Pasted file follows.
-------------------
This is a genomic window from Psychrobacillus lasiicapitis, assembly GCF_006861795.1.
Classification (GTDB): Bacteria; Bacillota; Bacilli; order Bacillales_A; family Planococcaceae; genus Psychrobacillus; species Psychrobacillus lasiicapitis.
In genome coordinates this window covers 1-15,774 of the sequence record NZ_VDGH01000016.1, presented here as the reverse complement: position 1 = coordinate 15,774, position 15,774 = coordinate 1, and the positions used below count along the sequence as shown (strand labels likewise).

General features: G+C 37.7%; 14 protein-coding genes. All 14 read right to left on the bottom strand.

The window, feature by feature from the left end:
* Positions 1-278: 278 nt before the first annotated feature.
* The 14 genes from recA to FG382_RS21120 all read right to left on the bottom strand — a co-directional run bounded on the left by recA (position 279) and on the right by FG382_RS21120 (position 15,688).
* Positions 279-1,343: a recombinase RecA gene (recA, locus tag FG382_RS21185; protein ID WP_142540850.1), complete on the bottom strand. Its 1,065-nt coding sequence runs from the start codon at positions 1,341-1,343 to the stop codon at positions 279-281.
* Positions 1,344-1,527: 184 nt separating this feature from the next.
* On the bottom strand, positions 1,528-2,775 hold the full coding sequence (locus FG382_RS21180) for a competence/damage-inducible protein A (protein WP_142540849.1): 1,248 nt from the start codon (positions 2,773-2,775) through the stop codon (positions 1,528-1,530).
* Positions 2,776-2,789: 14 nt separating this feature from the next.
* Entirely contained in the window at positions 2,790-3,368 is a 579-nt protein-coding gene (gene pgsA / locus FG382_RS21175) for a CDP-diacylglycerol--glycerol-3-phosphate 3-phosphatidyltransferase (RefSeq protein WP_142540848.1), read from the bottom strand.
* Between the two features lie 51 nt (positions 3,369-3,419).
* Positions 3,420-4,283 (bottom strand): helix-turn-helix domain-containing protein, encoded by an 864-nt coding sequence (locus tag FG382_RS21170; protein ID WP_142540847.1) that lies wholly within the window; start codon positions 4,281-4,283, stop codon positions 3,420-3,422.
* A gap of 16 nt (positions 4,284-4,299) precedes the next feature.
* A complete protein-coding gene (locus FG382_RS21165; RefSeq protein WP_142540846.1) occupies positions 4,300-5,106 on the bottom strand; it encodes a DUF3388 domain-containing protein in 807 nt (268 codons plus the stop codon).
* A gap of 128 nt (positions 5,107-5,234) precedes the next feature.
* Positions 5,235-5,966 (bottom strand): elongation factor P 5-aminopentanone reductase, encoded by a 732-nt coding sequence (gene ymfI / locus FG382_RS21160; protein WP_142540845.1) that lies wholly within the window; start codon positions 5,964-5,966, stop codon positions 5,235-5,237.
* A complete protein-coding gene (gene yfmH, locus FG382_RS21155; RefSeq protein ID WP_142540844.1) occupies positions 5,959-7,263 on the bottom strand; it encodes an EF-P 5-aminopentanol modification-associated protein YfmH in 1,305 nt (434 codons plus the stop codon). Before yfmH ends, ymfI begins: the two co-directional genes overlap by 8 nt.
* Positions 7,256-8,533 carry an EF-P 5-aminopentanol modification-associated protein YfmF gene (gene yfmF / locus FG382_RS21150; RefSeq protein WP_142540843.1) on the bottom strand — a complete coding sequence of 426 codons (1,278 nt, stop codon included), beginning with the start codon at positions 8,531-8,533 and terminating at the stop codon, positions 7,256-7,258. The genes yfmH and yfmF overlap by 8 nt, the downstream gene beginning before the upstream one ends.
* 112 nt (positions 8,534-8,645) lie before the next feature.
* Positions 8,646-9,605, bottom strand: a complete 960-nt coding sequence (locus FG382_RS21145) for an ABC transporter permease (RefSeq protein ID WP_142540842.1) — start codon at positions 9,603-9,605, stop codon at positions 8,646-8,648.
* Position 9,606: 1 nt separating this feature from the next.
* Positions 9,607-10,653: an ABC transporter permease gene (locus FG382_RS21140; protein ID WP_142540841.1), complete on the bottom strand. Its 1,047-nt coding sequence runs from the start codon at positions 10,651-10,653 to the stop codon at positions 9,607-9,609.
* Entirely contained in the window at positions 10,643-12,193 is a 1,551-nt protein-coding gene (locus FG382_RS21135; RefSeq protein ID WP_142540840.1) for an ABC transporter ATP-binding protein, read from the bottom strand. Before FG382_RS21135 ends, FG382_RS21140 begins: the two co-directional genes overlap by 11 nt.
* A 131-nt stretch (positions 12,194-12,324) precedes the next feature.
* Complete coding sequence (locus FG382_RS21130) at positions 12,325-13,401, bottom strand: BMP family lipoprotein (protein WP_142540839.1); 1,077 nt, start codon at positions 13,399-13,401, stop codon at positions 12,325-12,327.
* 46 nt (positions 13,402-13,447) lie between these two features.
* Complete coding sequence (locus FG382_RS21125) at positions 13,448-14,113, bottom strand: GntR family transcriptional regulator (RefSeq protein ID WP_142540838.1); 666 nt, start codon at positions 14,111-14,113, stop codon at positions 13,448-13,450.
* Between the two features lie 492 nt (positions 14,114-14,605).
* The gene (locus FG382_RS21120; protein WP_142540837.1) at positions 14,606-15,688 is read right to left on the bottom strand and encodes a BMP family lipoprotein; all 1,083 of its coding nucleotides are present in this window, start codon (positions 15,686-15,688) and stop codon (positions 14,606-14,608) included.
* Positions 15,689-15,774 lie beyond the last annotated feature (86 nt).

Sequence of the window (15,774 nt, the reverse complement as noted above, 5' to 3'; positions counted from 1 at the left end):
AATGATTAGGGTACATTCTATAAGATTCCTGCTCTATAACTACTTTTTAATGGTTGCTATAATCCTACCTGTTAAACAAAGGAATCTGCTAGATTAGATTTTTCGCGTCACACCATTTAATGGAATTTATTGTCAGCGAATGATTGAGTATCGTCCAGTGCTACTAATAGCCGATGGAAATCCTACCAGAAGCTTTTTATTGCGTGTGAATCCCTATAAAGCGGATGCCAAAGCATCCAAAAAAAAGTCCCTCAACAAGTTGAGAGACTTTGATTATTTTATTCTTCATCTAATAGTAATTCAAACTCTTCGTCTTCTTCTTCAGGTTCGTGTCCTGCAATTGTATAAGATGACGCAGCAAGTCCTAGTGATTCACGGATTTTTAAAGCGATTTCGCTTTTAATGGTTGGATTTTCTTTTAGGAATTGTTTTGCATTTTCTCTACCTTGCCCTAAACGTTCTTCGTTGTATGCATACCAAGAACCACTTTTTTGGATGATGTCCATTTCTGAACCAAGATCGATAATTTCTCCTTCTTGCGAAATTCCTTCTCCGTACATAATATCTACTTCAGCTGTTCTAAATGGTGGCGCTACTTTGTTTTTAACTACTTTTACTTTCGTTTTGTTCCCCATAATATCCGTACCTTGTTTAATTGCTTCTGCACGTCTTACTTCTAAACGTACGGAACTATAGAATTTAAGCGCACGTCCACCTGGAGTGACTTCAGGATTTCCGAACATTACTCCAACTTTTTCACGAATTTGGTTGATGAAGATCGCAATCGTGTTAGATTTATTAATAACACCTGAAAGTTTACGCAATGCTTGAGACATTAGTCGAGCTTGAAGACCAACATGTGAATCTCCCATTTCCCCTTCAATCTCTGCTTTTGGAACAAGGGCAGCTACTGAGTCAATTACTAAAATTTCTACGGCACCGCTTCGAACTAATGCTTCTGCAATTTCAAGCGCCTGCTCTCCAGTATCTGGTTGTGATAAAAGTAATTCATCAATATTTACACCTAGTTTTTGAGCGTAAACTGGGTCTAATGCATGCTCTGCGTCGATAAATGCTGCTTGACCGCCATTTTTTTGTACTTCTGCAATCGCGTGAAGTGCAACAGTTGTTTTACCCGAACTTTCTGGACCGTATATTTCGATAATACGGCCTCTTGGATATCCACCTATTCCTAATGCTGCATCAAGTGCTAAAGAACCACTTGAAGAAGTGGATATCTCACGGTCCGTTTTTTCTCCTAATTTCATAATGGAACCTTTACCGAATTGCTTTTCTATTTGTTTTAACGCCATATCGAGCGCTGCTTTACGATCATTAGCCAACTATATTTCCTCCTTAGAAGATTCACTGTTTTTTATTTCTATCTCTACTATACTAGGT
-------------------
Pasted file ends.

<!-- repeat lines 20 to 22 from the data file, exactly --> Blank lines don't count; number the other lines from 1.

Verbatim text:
* Positions 7,256-8,533 carry an EF-P 5-aminopentanol modification-associated protein YfmF gene (gene yfmF / locus FG382_RS21150; RefSeq protein WP_142540843.1) on the bottom strand — a complete coding sequence of 426 codons (1,278 nt, stop codon included), beginning with the start codon at positions 8,531-8,533 and terminating at the stop codon, positions 7,256-7,258. The genes yfmH and yfmF overlap by 8 nt, the downstream gene beginning before the upstream one ends.
* 112 nt (positions 8,534-8,645) lie before the next feature.
* Positions 8,646-9,605, bottom strand: a complete 960-nt coding sequence (locus FG382_RS21145) for an ABC transporter permease (RefSeq protein ID WP_142540842.1) — start codon at positions 9,603-9,605, stop codon at positions 8,646-8,648.